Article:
The real Auguste Rodin stands up and delivers at Royal Ascot

Aidan O'Brien scores his 400th career Group One win with Prince of Wales Stakes victory

Horse Racing - Royal Ascot 2024 - Ascot Racecourse, Ascot, Britain - June 19, 2024 Auguste Rodin ridden by Auguste Rodin in action before winning the 16:25 Prince Of Wales's Stakes Action Images via Reuters/Andrew Couldridge
Auguste Rodin ridden by Auguste Rodin in action before winning the Prince Of Wales's Stakes at Royal Ascot (Reuters via Beat Media Group subscription)

By James Toney at Royal Ascot

Will the real Rodin please stand up asked the critics - and how he responded.

Surely it's time to stop the questions and admit that Auguste Rodin might just be as brilliant as he is quirky.

With six Group One victories to his name, following a Royal Ascot success in Wednesday's showpiece Prince of Wales's Stakes, the double Derby winner is something special even in the pantheon of legends trained by the mercurial Aidan O'Brien.

You need breeding in this sport to be successful—his sire, Deep Impact, was arguably the greatest racehorse Japan has ever seen, while his dam, Rhododendron, was a three-time Group One winner—but you also need guts.

And Auguste Rodin showed all those battling instincts to hold off a pair of French raiders, Zarakem and Horizon Dore, in a thrilling finish that won't be forgotten in a hurry.

"We’re so delighted for everybody, he's a very special horse to us all," said O'Brien, who is as deft at deflecting praise as he is at landing big race winners.

"I've always felt the blips in his career were my fault, the instructions were wrong. When he gets to the front you know he's hard to beat. We changed everything and Ryan said he was going to be positive on him."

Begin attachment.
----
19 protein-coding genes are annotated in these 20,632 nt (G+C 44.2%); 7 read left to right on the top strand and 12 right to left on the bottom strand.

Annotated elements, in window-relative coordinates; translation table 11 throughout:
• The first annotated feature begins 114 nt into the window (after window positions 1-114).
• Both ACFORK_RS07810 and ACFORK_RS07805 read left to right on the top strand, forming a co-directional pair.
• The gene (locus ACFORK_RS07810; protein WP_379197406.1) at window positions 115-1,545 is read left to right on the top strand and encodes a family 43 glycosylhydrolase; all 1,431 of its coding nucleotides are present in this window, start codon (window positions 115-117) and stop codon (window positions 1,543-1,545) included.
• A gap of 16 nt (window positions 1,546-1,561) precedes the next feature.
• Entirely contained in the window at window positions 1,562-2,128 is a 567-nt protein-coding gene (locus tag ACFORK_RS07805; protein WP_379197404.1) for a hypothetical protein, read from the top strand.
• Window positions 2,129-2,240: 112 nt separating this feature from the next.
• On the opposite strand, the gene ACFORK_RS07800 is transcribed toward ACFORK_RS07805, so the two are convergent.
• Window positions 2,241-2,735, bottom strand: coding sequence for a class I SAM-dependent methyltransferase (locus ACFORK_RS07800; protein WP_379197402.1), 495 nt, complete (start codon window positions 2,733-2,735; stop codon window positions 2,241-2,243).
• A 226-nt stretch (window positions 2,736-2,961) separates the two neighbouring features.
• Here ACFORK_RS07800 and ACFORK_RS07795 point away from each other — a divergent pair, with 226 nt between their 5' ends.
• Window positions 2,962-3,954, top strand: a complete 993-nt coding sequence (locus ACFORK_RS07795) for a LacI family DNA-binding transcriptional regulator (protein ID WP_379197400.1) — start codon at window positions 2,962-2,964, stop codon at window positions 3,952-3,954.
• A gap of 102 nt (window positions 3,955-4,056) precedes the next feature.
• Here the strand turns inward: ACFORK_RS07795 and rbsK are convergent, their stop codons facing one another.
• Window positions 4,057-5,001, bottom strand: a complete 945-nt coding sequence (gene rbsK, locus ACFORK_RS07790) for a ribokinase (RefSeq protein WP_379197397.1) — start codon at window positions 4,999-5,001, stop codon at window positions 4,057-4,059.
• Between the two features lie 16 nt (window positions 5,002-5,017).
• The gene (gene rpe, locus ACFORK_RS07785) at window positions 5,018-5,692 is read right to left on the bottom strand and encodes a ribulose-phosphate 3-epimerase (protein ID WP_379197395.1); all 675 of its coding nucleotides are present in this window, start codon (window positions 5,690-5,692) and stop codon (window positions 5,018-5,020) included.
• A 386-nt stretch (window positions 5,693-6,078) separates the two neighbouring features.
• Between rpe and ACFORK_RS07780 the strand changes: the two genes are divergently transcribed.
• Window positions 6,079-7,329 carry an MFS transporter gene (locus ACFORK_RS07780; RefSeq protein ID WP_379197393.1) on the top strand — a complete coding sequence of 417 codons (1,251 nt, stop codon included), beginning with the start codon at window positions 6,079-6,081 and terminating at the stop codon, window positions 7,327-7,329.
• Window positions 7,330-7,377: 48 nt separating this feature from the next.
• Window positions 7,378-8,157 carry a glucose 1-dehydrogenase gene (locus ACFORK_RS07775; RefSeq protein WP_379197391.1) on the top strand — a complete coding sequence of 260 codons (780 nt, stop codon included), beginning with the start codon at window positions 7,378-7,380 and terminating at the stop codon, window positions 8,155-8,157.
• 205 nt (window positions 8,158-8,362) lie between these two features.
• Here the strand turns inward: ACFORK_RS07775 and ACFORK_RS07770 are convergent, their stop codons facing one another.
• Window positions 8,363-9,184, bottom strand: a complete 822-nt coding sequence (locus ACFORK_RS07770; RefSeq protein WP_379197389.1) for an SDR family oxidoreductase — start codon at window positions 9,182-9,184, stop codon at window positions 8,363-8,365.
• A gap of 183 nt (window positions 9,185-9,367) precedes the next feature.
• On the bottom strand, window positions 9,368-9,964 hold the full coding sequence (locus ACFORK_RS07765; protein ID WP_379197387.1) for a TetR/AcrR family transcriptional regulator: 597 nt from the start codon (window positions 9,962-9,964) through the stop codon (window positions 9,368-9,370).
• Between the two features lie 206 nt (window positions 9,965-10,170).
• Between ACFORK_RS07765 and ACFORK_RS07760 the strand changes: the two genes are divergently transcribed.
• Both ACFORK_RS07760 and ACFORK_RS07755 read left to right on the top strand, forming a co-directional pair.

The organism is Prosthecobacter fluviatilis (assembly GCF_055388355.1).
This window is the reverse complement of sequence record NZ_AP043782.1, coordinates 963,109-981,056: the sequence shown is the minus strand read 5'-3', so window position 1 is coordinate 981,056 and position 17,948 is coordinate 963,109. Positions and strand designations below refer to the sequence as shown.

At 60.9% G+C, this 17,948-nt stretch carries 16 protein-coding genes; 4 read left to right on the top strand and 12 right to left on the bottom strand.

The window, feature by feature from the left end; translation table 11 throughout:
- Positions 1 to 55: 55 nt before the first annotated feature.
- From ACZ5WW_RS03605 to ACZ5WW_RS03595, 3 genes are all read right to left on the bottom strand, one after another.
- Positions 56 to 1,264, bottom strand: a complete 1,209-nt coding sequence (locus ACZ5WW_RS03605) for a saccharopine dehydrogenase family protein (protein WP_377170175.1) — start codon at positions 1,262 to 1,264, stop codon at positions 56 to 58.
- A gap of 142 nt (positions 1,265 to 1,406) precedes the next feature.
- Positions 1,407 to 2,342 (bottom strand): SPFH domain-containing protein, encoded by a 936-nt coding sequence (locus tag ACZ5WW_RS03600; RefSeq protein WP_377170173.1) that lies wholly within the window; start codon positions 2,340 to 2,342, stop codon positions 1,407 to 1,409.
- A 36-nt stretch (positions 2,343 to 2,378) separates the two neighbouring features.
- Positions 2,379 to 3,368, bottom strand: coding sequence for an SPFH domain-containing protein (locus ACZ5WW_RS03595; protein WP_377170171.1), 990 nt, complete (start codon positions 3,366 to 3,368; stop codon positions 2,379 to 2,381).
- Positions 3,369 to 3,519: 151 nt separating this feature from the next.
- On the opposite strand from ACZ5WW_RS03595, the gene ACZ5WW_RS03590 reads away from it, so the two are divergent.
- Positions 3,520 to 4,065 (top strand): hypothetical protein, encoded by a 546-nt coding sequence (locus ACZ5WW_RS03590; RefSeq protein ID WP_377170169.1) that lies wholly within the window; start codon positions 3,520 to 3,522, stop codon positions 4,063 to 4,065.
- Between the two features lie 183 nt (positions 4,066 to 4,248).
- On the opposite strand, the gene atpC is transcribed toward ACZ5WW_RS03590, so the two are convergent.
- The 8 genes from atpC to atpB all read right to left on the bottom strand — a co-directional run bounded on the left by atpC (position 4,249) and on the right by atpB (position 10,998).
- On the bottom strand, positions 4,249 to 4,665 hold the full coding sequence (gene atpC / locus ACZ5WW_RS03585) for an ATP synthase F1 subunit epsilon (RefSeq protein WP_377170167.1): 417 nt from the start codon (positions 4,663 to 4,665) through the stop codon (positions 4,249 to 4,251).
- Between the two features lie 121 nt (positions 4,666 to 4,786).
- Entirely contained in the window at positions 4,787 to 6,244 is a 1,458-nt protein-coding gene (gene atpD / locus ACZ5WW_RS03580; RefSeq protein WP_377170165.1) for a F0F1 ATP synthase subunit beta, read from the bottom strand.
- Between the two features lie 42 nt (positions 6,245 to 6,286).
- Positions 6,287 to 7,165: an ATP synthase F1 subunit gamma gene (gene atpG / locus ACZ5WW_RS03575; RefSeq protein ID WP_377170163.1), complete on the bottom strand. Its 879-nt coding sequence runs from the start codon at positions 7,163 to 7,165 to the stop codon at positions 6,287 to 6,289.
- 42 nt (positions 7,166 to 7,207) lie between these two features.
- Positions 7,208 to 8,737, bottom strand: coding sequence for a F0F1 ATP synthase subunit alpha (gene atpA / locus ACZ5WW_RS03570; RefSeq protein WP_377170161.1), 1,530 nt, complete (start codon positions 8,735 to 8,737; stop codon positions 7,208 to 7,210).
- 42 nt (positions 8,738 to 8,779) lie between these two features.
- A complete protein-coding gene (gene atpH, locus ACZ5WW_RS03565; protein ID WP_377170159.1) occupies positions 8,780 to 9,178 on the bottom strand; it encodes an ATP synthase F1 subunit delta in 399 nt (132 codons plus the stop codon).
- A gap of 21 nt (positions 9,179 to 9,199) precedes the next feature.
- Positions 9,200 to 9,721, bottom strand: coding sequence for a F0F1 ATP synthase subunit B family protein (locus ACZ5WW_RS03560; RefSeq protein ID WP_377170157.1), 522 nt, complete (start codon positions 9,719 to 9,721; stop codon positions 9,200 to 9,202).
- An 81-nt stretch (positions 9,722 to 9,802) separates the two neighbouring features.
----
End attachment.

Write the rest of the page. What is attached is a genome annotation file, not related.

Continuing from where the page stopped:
However, what the racing world really wants to know is whether O'Brien's connections will give us the showdown of all showdowns - pitching Auguste Rodin against brilliant Epsom winner City of Troy.

“The lads will decide that," added O'Brien. "I’m hoping that there will never be any need. When those horses come along like that, it’s to try to pick slots for them, space them out, appreciate them and enjoy them.

"Whether he goes to America, whether he stays around here. I think now we are more confident that we have worked him out. It’s his high tempo, his high cruise and we saw that he does wait when he gets there, and then he goes again.

"These are just lovely things to think about and I'm so grateful for the opportunities I have, there are so many people I don’t mention every day, the people in the farm, the people in the office. I’m so grateful to them all for making this happen."

Ryan Moore gave Auguste Rodin the perfect ride, judging his kick for home to perfection, the optimum execution of a well-drilled race plan and the best way possible to move the jockey level with Frankie Dettori in the all-time standings with 81 victories.

O'Brien drew a blank on Tuesday, but you don't keep Ballydoyle down for long, in this floral corner of Berkshire, the lads from Ballydoyle and Coolmore have made a home from home.

They got themselves off the mark as they brought home an Irish 1-2-3 in the Queen's Vase, Illinois holding off stablemate Highbury and Jessica Harrington's Birdman.

You could sense the pressure in the moments before the race: which horse would turn up? The one that flopped in the Guineas under the weight of superlatives and expectation or the champion that delivered at Epsom, the Curragh, and the Breeders' Cup.

Just over two rattling minutes later, we had our emphatic answer.

"He’s a great little horse. A few times it hasn’t happened and there’s been reasons every time," said Moore, Auguste Rodin's win his 81st career success at Royal Ascot, moving him level with Frankie Dettori.
"He showed great courage and put his head down and wanted to win. He’s a fantastic horse, a proper horse. He’s been a real good horse and he deserved that.

"People are always very quick to knock horses. We kept the Derby winner in training and everyone, as soon as they get beat, they want to have a go at you. But as soon as you send them away to stud they have a pop at that too, you can never keep people happy."

It was somewhat fitting this was O'Brien's 400th Group One success—a thread that runs from Desert King's win in the National Stakes at the Curragh in 1996 to this latest act of genius.

O'Brien and Moore will get the headline praise but a special mention must go to loyal groom David Hickey, if you want to see real emotion at Ascot take a short walk from the parade ring and stand with the stable staff at the rail.

Hickey has worked the long days and into longer nights for nearly three decades with Ballydoyle, looking after a star-studded cast that includes Camelot, Australia, Starspangledbanner and St Nicholas Abbey.

In the space of less than a month he has brought City of Troy into the winners' enclosure at the Epsom Derby and the Auguste Rodin here at Ascot.